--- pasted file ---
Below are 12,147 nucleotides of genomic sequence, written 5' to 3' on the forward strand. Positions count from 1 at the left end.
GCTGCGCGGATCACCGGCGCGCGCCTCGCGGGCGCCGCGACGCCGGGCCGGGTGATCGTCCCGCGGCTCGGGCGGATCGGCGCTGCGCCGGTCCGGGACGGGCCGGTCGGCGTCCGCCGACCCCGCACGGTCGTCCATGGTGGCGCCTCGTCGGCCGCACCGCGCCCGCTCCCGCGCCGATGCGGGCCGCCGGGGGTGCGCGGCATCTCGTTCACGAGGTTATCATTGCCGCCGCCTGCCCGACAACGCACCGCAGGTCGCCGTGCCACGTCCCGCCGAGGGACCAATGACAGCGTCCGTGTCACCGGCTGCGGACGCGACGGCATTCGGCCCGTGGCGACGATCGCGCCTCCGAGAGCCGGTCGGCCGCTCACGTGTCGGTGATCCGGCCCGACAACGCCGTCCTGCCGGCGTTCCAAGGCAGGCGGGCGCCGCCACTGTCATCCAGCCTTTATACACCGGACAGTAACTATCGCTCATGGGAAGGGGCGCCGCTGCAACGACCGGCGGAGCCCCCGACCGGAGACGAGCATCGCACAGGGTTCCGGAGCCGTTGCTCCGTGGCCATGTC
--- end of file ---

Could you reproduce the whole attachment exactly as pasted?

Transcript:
Below are 12,147 nucleotides of genomic sequence, written 5' to 3' on the forward strand. Positions count from 1 at the left end.
GCTGCGCGGATCACCGGCGCGCGCCTCGCGGGCGCCGCGACGCCGGGCCGGGTGATCGTCCCGCGGCTCGGGCGGATCGGCGCTGCGCCGGTCCGGGACGGGCCGGTCGGCGTCCGCCGACCCCGCACGGTCGTCCATGGTGGCGCCTCGTCGGCCGCACCGCGCCCGCTCCCGCGCCGATGCGGGCCGCCGGGGGTGCGCGGCATCTCGTTCACGAGGTTATCATTGCCGCCGCCTGCCCGACAACGCACCGCAGGTCGCCGTGCCACGTCCCGCCGAGGGACCAATGACAGCGTCCGTGTCACCGGCTGCGGACGCGACGGCATTCGGCCCGTGGCGACGATCGCGCCTCCGAGAGCCGGTCGGCCGCTCACGTGTCGGTGATCCGGCCCGACAACGCCGTCCTGCCGGCGTTCCAAGGCAGGCGGGCGCCGCCACTGTCATCCAGCCTTTATACACCGGACAGTAACTATCGCTCATGGGAAGGGGCGCCGCTGCAACGACCGGCGGAGCCCCCGACCGGAGACGAGCATCGCACAGGGTTCCGGAGCCGTTGCTCCGTGGCCATGTC